The earthquake was rated a 5.5 magnitute, but that could be revised as they get more data. Comparing the earthquake map with a more detailed Honduras map, it looks like the epicenter was apparently near a small town called Marale in the mountains, about 17 miles (28 km.) south of Yoro, in the department of Yoro.

The epicenter appeared to be about halfway between Tegucigalpa and La Ceiba. To locate it on a less detailed map of Honduras (is there any other kind?), if you drew a circle touching the major cities of La Ceiba, Juticalpa, Tegucigalpa, Siguatepeque, and El Progresso, the epicenter would be just about in the middle of that circle, in the mountains surrounded by several small villages.

One local La Ceiba call-in talk program was speculating about the earthquake so El Jefe tried to be a good citizen and called in with the actual data and location information. It was a terrible connection and he couldn't hear the questions being asked but did his best to report the facts and where the facts came from. The announcer mis-heard him and reported that it was a 5.9 magnitude.

A few minutes later, more information was available from the USGS, so El Jefe called in again. He didn't want to go on the air again because it was so frustrating not being able to hear the questions. He just wanted to pass on the new information and the correct rating of the earthquake. The "screener"
said, "I'm not allowed to tell him anything. Sorry. Goodbye." in a typical example of how some people don't learn to think for themselves, only learn to "follow the rules" without any thought to the real purpose of their job.

I couldn't help but think of all the exciting scoops that station might miss because of this screener. For all he knew, El Jefe was calling in to report that he had just heard from friends in Tegucigalpa that the earth opened up and sucked in the Presidential Palace and National Congress! It is very frustrating dealing with situations like that. The program continued for another two hours and never did report the new facts from the USGS so I guess they didn't have anyone who knew how to look it up on the internet. Instead they were taking complaints about Hondutel phone lines not working. No news there!

In the time that it has taken me to write this, locate the maps and upload them, and publish this article, the local stations have continued to report on the parades so it appears that there hasn't been much damage. I hope that is true.

I always say that there is never any shortage of blogging material in Honduras. I can also say that I'm learning a lot about hurricanes and earthquakes.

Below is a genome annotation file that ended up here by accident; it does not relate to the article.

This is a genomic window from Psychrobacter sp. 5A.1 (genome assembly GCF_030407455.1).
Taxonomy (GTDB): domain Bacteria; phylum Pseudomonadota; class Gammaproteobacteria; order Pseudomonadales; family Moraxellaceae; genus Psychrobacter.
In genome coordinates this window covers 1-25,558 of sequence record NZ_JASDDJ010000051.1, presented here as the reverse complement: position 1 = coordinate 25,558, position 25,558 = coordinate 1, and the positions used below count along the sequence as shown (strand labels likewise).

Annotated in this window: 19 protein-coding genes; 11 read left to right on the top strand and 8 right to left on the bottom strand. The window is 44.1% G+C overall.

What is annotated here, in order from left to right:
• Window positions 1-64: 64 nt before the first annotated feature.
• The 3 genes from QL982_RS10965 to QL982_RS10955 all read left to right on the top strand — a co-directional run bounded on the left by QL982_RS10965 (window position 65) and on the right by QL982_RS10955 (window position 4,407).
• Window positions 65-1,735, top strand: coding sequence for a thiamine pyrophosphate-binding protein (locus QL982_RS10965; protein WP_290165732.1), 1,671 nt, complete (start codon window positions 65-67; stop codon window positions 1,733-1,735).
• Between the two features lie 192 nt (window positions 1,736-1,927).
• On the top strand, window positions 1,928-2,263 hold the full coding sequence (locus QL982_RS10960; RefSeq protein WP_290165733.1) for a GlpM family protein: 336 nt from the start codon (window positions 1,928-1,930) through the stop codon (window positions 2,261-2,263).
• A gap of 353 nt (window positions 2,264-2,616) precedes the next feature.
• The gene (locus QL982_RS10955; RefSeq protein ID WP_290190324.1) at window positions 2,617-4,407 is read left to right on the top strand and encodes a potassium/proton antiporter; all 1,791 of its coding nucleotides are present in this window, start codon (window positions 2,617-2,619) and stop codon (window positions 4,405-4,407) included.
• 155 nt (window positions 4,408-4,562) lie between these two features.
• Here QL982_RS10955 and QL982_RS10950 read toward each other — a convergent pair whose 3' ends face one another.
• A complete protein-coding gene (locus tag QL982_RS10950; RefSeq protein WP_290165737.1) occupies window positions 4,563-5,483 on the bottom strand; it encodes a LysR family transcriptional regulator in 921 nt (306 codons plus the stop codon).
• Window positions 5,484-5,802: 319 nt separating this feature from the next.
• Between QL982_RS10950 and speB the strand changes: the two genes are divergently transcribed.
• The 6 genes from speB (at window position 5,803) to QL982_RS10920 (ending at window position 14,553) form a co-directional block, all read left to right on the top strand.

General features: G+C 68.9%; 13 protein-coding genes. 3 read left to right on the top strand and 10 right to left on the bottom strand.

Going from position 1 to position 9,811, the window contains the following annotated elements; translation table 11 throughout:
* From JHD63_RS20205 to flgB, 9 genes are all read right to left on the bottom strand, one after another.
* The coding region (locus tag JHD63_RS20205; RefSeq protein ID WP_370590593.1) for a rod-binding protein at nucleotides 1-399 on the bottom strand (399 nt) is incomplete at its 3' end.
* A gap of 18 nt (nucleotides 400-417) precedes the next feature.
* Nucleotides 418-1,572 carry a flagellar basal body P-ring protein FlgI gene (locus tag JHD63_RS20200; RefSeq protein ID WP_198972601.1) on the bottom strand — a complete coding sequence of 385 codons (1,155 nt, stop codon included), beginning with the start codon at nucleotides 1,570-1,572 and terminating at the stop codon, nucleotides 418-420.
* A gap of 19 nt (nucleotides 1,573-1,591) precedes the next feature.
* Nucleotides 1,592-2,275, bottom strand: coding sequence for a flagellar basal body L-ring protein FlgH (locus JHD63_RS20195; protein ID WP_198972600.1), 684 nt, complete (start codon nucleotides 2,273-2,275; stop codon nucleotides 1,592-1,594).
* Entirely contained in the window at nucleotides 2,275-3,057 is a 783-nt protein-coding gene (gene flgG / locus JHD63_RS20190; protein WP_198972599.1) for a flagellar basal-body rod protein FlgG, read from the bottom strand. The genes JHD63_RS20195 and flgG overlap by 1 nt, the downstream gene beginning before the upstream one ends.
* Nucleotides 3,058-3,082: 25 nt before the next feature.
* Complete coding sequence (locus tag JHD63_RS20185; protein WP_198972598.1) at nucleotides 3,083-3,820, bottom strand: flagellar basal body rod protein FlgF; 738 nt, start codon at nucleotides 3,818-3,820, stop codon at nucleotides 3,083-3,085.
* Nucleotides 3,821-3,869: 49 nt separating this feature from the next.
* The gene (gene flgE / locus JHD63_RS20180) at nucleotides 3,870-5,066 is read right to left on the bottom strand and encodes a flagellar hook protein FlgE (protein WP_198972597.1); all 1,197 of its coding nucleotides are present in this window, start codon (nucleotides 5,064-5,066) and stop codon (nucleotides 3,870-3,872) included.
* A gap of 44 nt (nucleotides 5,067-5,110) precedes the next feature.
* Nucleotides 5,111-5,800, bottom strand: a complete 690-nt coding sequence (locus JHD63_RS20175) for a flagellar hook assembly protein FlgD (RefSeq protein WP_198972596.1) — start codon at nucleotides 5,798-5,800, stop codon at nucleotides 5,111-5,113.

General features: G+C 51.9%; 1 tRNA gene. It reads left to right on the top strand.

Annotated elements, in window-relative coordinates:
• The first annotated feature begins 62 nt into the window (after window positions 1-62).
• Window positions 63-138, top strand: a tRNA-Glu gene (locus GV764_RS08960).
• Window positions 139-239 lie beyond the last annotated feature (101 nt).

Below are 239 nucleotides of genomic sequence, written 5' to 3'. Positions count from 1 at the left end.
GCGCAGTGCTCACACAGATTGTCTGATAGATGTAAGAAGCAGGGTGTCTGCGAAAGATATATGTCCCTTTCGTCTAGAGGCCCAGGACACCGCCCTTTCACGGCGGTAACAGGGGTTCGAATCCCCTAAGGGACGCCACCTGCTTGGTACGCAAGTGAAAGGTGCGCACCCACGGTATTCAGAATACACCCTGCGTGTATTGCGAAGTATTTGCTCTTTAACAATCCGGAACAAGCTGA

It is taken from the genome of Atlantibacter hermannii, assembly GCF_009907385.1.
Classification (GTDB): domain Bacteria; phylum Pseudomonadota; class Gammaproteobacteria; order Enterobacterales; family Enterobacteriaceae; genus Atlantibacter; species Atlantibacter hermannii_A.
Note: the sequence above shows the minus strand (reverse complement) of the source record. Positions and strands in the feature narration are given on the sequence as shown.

September 14, 2007

The stolen $74 banana split

Banana split
A well stolen photo: Univ. of Texas

Just helping to cheer me up today, Google sent me an alert that showed some of my blogicito content was being used on another site. I set up some Google Alerts a long time ago when I was having so many problems with people stealing my articles. Why they steal them, I don't know. I don't write about IPhones or other hot topics. I wouldn't think that writing about Honduras would draw a lot of advertisement clickers, but who knows.

Anyway, I clicked on the link in the alert and what do I find? It's on a hardcore porn site!

But wait. It gets even worse.

Not only is it on a porn site, but just by clicking on the link SENT TO ME IN AN EMAIL FROM GOOGLE (who I have always trusted with my life), the site opened and attempted to download something to my computer. I clicked "cancel" in the pop up box and instead of closing, another box popped up saying "now downloading...." or something like that. I just started clicking "x's" and closing windows as fast as I could and honestly, I have no idea if something was downloaded or not.

Now I'm running Ad-Aware, Spy Bot, and AVG Antivirus. I could cut out letters from the newspaper and paste them into an article faster than I can type right now. I need a new computer. What should I get?

In case you are interested, my article was the one about Baskin Robbins called
The $74 banana split. I don't even want to think about the connection.

September 13, 2007

Cultural differences: Hurricanes

Image: National Hurricane Center, 09/04/07

You know how we US Americans are. (Here I am stereotyping again. Just think "in general" so I don't have to write it each time.) We always have to DO SOMETHING. If a hurricane is coming, we worry, we look up the hurricane preparedness guidelines, we protect, we prepare, we evacuate.

Not so with Hondurans for the most part. "Si Dios quiere" (if God wills it) is the rule of the day. I have to qualify that by saying that the Honduran government did seem to have an organized plan.